Locombia 2017 Chapter Three: The Plan
We went through about a third of the world’s country before making a decision. Tempting destinations such as Spain, Italy and North America were disqualified because of the February climate. In the end, Colombia was the preferred option.
Colombia is a horrible place. Don’t go there and stop reading now.
Of course the former statement a blatant lie. Colombia is one of the loveliest places that I know, but if that secret gets out there, I worry it will be flooded with the worst kind of tourists and it will lose some of its charm. Colombians are generous and hospitable. The climate is great. The landscape is fascinating. The atmosphere is awesome. Yet nothing is perfect, and the music can be a torture. I’m of course talking about vallenato, which consists of a middle-aged man screaming (not singing, but screaming) out his pain over some lost love. I have poised myself to endure many many songs of vallenato during the trip, simply because it seems unavoidable.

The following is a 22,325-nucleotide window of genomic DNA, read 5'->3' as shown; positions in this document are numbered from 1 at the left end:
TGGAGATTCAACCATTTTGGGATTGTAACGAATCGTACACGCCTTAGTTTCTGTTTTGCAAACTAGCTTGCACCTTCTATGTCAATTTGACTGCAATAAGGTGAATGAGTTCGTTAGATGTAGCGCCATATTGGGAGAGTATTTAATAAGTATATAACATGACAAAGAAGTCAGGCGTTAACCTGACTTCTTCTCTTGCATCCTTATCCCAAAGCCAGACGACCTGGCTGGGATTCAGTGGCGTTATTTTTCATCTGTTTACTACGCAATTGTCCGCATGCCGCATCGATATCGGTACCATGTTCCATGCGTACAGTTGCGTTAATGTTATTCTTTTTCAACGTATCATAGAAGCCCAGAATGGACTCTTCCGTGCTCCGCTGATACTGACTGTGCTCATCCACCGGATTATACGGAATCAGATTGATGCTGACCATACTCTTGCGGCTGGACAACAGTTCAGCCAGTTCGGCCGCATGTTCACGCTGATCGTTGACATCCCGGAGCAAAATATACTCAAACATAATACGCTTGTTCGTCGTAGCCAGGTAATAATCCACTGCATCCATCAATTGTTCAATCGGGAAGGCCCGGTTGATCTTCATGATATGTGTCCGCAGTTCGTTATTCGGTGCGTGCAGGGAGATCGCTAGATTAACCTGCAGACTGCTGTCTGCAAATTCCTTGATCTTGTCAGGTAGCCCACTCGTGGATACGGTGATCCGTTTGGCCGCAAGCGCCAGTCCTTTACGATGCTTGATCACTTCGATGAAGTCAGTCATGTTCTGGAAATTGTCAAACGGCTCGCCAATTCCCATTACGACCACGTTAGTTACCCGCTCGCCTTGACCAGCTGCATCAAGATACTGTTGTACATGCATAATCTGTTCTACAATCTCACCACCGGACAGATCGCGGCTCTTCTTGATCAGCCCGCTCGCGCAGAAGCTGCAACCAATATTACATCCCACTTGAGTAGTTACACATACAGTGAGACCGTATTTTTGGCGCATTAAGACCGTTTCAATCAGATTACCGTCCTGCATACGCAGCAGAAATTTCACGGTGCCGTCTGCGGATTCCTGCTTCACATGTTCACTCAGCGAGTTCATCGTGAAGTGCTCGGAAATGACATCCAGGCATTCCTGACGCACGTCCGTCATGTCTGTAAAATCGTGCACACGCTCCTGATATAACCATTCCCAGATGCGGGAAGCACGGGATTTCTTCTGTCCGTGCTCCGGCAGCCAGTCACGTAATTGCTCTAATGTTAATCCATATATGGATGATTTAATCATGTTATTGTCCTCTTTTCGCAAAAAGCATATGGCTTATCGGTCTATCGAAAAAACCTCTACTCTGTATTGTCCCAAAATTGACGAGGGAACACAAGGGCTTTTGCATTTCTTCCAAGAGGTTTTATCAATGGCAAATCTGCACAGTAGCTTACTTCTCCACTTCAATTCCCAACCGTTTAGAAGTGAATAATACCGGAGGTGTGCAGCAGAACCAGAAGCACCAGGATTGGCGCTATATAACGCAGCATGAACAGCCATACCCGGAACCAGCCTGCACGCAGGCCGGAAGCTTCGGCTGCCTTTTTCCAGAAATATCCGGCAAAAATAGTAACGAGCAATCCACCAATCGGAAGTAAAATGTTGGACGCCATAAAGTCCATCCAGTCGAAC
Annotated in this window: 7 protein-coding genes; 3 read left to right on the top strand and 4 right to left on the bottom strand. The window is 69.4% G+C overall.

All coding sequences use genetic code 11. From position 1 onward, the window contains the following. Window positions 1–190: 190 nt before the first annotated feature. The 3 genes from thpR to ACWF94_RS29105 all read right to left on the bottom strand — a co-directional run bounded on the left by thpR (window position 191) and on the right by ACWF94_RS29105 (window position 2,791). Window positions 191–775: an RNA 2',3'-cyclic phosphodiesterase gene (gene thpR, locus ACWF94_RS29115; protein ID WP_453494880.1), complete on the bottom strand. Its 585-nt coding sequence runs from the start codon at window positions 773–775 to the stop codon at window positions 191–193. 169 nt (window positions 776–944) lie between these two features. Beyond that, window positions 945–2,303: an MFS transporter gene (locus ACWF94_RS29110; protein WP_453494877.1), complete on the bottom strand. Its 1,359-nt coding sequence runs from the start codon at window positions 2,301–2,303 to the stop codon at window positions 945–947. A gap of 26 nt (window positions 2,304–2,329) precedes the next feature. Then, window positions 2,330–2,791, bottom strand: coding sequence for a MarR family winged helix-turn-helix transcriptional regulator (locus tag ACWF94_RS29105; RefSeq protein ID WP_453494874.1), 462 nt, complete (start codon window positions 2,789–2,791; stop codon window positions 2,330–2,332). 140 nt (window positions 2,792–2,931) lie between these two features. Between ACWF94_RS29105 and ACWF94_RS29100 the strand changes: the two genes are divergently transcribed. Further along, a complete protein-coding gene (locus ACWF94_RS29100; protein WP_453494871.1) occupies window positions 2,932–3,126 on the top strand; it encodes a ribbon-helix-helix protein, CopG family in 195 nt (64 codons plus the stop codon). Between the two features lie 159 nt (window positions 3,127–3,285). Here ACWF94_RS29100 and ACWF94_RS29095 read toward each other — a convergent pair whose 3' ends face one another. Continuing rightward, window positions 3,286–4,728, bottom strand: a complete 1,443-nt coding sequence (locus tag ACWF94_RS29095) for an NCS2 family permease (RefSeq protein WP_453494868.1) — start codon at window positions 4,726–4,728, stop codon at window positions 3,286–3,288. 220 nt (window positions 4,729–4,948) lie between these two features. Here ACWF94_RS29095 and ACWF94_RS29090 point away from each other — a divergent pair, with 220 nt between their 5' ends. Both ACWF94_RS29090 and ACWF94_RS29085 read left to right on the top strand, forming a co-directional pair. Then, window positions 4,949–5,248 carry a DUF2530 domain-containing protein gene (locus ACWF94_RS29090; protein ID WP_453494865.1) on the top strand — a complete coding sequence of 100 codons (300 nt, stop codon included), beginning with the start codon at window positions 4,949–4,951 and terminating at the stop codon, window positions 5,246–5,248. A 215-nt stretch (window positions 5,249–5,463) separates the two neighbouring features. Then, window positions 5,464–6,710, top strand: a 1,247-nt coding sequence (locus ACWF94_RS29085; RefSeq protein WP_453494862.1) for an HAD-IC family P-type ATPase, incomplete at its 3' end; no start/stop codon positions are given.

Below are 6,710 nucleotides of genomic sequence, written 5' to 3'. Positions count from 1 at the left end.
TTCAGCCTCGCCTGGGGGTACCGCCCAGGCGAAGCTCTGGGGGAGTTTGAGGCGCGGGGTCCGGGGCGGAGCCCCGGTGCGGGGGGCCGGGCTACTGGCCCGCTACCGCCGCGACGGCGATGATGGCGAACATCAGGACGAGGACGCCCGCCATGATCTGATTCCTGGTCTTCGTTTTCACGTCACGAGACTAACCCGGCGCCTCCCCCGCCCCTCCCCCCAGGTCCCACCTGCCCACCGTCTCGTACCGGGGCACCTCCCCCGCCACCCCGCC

In addition, Colombians put coriander on most of their food. That is at least the case in the highlands, and also where we are riding, if I recall correctly. You can't really use this against Colombian cuisine anymore, though, since this (bad) habit is becoming more common in Norway, too. I won’t say anything else about Colombian food, because on the issue of national cuisine, Colombians are easily offended. The food is excellent on the Pacific and Caribbean coasts, and we won’t swing by.
We are going to the coffee lands. From Bogotá we will head south and then west, descending and climbing the Andes mountains four times for a total of almost 900 kilometers. The total elevation gain is 20,000 meters. This may not make a lot of sense for many readers, but I can assure you it’s a lot. So we have to head out with an easy load and easy mind. And call a cab if necessary.